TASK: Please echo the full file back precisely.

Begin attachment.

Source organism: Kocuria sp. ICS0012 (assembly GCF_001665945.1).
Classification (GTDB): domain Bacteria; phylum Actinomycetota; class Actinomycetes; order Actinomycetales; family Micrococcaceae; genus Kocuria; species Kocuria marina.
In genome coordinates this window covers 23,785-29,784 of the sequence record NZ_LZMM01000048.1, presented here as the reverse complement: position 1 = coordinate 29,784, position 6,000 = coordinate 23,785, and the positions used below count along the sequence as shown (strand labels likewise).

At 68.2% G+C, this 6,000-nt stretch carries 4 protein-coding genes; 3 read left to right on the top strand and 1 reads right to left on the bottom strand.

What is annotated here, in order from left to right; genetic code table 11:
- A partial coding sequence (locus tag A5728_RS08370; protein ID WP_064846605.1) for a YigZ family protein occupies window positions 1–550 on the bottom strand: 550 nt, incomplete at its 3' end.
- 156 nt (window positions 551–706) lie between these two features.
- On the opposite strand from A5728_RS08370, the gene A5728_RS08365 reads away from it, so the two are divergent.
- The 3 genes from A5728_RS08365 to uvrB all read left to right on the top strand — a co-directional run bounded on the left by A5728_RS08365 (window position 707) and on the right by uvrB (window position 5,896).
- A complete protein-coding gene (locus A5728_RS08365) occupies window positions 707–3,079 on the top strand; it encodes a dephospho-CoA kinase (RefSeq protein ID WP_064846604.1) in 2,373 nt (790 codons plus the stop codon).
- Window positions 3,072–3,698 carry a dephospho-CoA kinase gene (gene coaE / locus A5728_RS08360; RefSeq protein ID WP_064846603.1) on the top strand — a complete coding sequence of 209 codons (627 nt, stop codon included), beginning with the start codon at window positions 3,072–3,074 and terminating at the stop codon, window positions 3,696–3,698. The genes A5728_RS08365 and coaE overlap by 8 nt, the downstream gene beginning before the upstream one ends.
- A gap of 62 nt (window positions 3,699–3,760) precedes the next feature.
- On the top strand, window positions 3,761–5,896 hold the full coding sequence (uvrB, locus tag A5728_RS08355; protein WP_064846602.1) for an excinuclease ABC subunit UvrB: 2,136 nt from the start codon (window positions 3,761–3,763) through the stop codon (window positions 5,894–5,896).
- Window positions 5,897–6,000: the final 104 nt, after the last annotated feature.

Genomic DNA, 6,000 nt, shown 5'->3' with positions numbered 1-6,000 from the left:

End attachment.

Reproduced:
Source organism: Kocuria sp. ICS0012 (assembly GCF_001665945.1).
Classification (GTDB): domain Bacteria; phylum Actinomycetota; class Actinomycetes; order Actinomycetales; family Micrococcaceae; genus Kocuria; species Kocuria marina.
In genome coordinates this window covers 23,785-29,784 of the sequence record NZ_LZMM01000048.1, presented here as the reverse complement: position 1 = coordinate 29,784, position 6,000 = coordinate 23,785, and the positions used below count along the sequence as shown (strand labels likewise).

At 68.2% G+C, this 6,000-nt stretch carries 4 protein-coding genes; 3 read left to right on the top strand and 1 reads right to left on the bottom strand.

What is annotated here, in order from left to right; genetic code table 11:
- A partial coding sequence (locus tag A5728_RS08370; protein ID WP_064846605.1) for a YigZ family protein occupies window positions 1–550 on the bottom strand: 550 nt, incomplete at its 3' end.
- 156 nt (window positions 551–706) lie between these two features.
- On the opposite strand from A5728_RS08370, the gene A5728_RS08365 reads away from it, so the two are divergent.
- The 3 genes from A5728_RS08365 to uvrB all read left to right on the top strand — a co-directional run bounded on the left by A5728_RS08365 (window position 707) and on the right by uvrB (window position 5,896).
- A complete protein-coding gene (locus A5728_RS08365) occupies window positions 707–3,079 on the top strand; it encodes a dephospho-CoA kinase (RefSeq protein ID WP_064846604.1) in 2,373 nt (790 codons plus the stop codon).
- Window positions 3,072–3,698 carry a dephospho-CoA kinase gene (gene coaE / locus A5728_RS08360; RefSeq protein ID WP_064846603.1) on the top strand — a complete coding sequence of 209 codons (627 nt, stop codon included), beginning with the start codon at window positions 3,072–3,074 and terminating at the stop codon, window positions 3,696–3,698. The genes A5728_RS08365 and coaE overlap by 8 nt, the downstream gene beginning before the upstream one ends.
- A gap of 62 nt (window positions 3,699–3,760) precedes the next feature.
- On the top strand, window positions 3,761–5,896 hold the full coding sequence (uvrB, locus tag A5728_RS08355; protein WP_064846602.1) for an excinuclease ABC subunit UvrB: 2,136 nt from the start codon (window positions 3,761–3,763) through the stop codon (window positions 5,894–5,896).
- Window positions 5,897–6,000: the final 104 nt, after the last annotated feature.

Genomic DNA, 6,000 nt, shown 5'->3' with positions numbered 1-6,000 from the left: